Night fishing is becoming more popular all the time. One reason is the number of pleasure boats that are on the water. A lot of our big lakes look like parking lots on the weekends. Another reason is the improvement in GPS. It’s a lot better than it was even four or five years ago. You can find the exact spot you want in the middle of the night without any problems.
The thing that’s remained the same, however, is the moon and its effect on the fish, and that’s really important. The only thing that makes a bigger difference to the fish is the weather.
My favorite moon phase for numbers is from a quarter to three-quarters going towards full. Those phases give the smallmouth enough light to see and feed, but not so much light that it causes them to move towards the shady side of the bank.
They bite a lot of different types of baits during this phase. Black spinnerbaits, darker crankbaits and Texas-rigged creature baits or worms will all produce. And, when the wind is down and it’s really hot, the topwater bite can be almost unbelievable. Try a black Zara Spook, black buzzbait or a black Jitterbug. Long casts and slow retrieves usually work the best.
My next favorite moon phase for numbers is the new moon. The darkness seems to give the smallmouth a sense of security. That puts them on the feed. I use the same baits. In fact, the list I just gave you is what I use whenever I’m fishing at night. There’s no reason to mess around with what works.
The best moon phase for size seems to be three-quarters to a quarter going towards the new moon. I don’t know why, but the really big ones want to feed at this time. It can be tough, though, if you want to catch a lot of fish. Some nights you’ll be fishing for two or three bites, and it’s common to fish for three or four hours without a bite.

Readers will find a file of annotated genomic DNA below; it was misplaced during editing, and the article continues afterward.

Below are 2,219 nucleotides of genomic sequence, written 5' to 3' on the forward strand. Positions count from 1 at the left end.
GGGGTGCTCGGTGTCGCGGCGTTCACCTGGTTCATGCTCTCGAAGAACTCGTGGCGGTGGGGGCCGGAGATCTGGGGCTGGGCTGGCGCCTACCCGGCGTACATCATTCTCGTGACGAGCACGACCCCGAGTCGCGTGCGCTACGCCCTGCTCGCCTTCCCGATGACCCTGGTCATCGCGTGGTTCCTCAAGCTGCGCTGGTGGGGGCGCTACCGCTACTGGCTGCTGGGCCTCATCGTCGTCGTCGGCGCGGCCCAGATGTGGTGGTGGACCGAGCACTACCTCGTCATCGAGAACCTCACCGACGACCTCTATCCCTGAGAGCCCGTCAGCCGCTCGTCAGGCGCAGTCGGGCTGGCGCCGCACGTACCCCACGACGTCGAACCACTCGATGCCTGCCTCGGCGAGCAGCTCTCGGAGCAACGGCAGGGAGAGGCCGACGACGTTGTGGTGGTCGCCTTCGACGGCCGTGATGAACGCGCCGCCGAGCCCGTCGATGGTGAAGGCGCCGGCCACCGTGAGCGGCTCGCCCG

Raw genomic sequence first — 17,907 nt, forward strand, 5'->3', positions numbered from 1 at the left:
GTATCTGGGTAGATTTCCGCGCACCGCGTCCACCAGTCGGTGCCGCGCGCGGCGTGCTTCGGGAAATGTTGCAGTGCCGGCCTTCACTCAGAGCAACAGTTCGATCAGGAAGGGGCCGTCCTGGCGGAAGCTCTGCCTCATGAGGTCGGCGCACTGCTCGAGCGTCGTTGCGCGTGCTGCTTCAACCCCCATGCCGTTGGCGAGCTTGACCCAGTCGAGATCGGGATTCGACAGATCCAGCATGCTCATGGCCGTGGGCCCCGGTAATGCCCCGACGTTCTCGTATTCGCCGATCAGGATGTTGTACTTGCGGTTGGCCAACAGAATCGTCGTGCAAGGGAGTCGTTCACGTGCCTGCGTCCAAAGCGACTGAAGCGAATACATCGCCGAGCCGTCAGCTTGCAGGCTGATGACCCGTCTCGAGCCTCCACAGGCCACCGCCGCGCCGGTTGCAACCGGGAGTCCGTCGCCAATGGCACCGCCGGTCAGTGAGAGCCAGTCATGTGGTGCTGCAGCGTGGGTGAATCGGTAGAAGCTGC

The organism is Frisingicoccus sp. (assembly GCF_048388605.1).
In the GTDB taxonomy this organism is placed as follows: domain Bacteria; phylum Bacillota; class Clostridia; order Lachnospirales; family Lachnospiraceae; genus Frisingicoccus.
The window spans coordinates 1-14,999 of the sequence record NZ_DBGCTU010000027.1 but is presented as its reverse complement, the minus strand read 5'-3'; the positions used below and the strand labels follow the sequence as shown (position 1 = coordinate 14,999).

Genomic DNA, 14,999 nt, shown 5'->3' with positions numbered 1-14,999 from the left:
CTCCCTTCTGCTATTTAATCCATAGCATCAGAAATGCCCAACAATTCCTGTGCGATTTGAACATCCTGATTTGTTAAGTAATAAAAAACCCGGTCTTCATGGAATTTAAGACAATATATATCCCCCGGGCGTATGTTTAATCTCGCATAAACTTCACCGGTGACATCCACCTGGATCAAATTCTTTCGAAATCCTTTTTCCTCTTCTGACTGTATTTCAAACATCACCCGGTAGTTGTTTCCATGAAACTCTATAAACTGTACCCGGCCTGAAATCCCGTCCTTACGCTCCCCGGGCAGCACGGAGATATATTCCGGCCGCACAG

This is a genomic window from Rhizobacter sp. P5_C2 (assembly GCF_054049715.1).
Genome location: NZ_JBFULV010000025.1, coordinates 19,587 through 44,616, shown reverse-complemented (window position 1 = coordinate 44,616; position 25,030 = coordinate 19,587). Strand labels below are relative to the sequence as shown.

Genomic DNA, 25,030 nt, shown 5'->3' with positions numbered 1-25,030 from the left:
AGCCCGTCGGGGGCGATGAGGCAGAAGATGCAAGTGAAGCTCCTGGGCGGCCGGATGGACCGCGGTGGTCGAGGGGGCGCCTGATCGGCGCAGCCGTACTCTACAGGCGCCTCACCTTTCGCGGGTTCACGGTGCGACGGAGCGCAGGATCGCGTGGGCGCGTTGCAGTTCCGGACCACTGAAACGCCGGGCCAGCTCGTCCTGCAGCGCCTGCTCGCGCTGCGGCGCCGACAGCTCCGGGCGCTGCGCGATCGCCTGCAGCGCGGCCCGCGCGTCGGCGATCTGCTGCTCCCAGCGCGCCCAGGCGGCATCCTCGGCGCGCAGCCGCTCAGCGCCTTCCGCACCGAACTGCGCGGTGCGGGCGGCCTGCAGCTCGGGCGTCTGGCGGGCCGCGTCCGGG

You’ll notice I haven’t talked about the full moon. That’s because I think it’s the worst time of all to night fish for smallies. There’s too much light. You have to fish it like you would the sun. That’s sounds OK at first, but it’s not easy in the dark. You have to know a lake really well to be successful, and even then it’s hard.
Besides, bass will chase shad out in open water when there’s a lot of light. That’s a difficult situation. It’s not like during the daytime when you can see the water breaking and run right to a school. At night all you have is sound. You can’t find them quick enough to get to them, or at least I can’t.
One final thing about night fishing: your electronics will help you find the right spots. They will not tell you that there’s another boat or a big rock right in front of you. Keep your head up and pay attention to what’s around you.